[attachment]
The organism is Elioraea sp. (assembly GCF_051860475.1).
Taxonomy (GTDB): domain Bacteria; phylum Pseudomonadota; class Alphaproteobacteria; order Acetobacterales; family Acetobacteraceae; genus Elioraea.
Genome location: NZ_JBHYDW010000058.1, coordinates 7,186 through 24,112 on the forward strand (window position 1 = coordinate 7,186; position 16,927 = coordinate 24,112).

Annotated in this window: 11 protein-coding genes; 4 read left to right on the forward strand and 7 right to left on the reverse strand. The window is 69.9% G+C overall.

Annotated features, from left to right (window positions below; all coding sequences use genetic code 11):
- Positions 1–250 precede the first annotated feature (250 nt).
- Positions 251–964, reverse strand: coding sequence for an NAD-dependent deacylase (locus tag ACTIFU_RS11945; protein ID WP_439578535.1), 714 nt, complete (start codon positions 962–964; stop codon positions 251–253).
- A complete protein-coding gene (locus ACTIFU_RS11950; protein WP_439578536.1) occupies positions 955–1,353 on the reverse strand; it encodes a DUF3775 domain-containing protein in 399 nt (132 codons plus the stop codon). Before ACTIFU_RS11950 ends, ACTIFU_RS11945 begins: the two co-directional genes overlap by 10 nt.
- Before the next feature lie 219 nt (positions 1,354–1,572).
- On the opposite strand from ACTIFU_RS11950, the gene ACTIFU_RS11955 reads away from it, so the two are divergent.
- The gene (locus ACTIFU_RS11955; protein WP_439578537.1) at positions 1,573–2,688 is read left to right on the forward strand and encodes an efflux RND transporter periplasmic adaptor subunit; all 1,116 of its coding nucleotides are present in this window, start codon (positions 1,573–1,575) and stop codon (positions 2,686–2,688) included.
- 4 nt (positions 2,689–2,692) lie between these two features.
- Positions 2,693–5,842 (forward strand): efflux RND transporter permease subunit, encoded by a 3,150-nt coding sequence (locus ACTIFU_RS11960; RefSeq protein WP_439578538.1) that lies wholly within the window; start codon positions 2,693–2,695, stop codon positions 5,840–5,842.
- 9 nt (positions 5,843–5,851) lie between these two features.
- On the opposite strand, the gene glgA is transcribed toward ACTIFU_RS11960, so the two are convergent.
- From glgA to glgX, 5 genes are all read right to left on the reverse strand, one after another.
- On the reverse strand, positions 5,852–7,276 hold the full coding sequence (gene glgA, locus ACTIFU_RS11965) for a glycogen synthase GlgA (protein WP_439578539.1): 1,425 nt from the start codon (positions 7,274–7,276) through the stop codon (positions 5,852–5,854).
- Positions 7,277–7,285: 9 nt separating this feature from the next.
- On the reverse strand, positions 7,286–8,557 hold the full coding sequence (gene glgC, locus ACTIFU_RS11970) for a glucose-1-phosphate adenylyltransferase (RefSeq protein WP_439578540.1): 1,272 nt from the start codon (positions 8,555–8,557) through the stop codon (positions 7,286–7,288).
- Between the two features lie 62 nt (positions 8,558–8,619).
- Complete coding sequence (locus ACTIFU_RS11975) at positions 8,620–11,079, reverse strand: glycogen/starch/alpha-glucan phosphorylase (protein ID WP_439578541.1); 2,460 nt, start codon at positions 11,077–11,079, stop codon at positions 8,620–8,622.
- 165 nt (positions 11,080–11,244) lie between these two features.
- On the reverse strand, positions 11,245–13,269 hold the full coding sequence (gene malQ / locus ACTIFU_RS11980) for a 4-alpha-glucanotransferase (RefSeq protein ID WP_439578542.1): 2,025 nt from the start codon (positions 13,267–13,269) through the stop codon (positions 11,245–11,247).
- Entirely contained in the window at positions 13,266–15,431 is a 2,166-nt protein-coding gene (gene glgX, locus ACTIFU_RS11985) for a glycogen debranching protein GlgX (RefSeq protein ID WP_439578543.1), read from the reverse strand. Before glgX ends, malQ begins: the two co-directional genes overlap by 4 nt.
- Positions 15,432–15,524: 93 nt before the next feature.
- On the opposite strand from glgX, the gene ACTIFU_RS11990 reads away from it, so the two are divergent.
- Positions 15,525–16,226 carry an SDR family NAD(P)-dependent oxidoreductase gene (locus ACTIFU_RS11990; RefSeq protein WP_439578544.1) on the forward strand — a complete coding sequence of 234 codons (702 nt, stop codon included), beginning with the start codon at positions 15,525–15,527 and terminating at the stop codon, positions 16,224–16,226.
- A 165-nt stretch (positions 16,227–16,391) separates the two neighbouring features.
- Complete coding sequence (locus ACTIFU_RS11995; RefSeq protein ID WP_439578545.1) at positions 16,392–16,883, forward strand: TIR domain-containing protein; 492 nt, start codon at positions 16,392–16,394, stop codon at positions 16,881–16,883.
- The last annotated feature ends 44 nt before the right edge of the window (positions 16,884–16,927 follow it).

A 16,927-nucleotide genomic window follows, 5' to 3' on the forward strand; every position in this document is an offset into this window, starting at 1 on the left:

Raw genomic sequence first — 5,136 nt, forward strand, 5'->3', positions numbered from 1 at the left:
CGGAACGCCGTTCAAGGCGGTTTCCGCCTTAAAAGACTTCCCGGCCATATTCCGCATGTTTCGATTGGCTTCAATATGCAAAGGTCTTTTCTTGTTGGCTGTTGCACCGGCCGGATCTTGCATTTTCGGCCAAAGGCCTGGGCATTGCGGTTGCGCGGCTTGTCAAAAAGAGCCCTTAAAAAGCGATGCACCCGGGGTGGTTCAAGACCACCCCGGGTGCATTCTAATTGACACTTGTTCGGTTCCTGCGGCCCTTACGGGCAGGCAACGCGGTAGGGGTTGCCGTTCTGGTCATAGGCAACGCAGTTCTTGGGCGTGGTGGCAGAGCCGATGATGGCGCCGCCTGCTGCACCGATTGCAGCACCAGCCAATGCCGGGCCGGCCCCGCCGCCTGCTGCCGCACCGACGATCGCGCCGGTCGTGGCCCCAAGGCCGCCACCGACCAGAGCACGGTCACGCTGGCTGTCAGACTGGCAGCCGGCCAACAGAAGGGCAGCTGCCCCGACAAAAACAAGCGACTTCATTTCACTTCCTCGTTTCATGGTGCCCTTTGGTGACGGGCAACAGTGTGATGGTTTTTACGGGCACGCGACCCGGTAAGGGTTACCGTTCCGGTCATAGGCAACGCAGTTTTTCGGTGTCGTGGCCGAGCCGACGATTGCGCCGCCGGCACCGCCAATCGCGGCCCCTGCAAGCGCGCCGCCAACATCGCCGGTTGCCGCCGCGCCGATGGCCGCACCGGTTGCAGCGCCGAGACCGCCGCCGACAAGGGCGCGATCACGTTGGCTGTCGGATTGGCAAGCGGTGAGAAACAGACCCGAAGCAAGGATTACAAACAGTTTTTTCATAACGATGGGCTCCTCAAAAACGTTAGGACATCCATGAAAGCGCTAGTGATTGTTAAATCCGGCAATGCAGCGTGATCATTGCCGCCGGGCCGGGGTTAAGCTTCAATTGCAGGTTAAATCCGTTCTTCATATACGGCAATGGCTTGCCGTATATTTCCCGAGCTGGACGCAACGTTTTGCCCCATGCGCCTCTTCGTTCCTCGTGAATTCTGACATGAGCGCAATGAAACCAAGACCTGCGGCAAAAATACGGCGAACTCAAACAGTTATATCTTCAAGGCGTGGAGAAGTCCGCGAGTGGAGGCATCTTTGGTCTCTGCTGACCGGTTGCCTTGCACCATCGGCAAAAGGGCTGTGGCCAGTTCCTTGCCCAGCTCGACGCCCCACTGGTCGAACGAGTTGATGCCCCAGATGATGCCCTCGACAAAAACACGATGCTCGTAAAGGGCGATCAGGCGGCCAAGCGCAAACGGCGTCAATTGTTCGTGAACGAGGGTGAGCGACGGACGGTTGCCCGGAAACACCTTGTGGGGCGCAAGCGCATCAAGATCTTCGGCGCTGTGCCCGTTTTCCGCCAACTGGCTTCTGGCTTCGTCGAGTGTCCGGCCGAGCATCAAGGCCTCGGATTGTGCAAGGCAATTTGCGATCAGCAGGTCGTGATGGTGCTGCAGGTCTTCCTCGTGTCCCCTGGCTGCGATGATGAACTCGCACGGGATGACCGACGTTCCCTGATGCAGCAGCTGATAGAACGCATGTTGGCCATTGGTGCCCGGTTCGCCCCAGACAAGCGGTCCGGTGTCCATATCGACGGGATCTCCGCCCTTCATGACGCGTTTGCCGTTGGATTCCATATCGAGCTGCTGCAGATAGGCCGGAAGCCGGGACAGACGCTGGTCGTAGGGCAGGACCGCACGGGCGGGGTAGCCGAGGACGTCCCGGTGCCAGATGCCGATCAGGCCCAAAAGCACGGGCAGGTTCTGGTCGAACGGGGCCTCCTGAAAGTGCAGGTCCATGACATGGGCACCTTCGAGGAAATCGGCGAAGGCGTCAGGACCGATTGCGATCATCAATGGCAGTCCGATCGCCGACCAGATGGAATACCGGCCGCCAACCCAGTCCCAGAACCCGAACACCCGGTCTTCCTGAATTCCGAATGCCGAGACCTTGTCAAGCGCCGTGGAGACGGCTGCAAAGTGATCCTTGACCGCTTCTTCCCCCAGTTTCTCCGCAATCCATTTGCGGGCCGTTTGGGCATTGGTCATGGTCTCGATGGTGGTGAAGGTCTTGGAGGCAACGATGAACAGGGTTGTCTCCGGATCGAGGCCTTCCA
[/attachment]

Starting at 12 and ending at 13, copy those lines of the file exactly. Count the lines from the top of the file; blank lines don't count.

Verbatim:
- 4 nt (positions 2,689–2,692) lie between these two features.
- Positions 2,693–5,842 (forward strand): efflux RND transporter permease subunit, encoded by a 3,150-nt coding sequence (locus ACTIFU_RS11960; RefSeq protein WP_439578538.1) that lies wholly within the window; start codon positions 2,693–2,695, stop codon positions 5,840–5,842.